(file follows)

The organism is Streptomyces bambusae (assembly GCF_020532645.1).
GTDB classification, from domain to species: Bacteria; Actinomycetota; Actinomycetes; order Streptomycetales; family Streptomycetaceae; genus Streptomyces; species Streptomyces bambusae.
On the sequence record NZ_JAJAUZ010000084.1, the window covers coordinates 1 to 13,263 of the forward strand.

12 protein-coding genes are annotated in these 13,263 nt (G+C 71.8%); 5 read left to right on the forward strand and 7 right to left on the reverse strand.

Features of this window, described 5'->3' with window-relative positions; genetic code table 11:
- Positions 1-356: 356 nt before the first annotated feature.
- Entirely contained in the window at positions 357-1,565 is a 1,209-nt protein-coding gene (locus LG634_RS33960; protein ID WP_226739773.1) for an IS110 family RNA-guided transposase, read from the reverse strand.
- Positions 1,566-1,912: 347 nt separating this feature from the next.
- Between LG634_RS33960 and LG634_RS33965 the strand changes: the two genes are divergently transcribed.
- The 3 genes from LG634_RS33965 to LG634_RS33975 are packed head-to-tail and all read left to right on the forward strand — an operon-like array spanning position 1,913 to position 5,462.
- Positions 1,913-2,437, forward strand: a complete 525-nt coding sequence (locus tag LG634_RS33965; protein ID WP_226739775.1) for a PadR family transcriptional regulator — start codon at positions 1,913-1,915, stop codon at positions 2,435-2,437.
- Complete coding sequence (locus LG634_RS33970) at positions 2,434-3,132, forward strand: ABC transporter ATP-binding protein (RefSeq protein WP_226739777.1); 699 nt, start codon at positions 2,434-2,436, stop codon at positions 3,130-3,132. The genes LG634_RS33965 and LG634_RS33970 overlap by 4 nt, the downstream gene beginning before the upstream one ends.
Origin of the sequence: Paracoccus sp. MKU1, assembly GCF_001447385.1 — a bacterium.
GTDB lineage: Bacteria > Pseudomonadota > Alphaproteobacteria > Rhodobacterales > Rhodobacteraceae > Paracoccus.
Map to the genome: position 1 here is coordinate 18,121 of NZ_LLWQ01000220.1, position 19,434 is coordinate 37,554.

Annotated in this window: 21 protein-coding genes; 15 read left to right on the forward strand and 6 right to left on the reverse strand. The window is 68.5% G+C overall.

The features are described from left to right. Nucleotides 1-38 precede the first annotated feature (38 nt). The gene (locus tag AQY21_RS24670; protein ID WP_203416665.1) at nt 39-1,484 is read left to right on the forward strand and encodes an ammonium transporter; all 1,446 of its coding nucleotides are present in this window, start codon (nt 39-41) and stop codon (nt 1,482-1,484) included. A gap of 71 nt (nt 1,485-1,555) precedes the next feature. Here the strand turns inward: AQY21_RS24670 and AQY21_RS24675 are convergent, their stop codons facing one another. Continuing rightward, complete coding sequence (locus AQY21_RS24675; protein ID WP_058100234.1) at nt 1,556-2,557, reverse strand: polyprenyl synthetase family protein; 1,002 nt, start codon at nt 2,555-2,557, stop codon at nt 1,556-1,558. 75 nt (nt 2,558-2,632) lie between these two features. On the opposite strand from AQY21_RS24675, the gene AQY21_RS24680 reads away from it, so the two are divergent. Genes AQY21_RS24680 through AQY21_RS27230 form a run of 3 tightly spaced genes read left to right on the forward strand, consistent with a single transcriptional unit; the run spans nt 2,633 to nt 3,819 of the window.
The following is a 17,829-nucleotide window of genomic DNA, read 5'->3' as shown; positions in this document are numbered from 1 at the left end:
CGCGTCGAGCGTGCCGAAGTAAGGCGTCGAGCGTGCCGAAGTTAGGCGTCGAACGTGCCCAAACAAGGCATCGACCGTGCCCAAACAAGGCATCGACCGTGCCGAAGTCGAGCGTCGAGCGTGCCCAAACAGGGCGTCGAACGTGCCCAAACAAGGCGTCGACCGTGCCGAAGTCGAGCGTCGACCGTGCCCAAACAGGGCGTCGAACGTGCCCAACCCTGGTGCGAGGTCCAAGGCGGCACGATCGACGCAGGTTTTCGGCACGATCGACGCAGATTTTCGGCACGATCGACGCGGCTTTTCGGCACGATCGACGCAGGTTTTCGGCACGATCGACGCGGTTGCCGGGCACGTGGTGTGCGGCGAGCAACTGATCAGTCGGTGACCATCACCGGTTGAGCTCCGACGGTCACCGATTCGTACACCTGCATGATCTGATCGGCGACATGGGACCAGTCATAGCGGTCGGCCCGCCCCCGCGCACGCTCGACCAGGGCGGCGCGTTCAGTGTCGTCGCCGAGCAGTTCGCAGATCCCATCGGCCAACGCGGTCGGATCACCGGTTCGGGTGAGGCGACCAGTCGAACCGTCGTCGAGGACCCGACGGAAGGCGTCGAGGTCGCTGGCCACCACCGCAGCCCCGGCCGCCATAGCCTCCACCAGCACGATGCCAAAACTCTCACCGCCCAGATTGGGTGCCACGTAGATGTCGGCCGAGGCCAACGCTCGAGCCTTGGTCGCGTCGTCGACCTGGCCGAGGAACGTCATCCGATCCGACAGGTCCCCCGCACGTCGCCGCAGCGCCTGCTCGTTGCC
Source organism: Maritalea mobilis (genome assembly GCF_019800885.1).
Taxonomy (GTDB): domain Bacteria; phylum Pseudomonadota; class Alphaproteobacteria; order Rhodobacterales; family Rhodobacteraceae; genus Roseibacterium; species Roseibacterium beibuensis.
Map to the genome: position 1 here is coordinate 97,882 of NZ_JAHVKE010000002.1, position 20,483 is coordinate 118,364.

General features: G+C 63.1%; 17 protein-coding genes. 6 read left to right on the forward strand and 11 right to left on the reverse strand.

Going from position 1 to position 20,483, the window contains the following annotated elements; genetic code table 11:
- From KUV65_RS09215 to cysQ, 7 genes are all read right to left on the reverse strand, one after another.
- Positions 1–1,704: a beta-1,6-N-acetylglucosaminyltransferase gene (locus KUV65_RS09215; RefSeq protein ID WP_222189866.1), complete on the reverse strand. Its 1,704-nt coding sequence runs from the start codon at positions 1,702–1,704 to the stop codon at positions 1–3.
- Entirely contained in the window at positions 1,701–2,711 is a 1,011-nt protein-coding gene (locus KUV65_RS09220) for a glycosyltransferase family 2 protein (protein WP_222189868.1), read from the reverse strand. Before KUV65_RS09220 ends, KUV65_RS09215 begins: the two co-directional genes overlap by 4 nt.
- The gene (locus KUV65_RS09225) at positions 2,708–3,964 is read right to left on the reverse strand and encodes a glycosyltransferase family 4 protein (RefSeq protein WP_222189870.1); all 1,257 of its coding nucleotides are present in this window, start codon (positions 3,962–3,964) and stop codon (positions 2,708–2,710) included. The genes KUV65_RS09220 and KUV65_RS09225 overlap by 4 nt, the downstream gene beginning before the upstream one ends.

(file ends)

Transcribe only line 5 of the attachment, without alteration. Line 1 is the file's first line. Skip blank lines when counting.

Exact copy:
Features of this window, described 5'->3' with window-relative positions; genetic code table 11: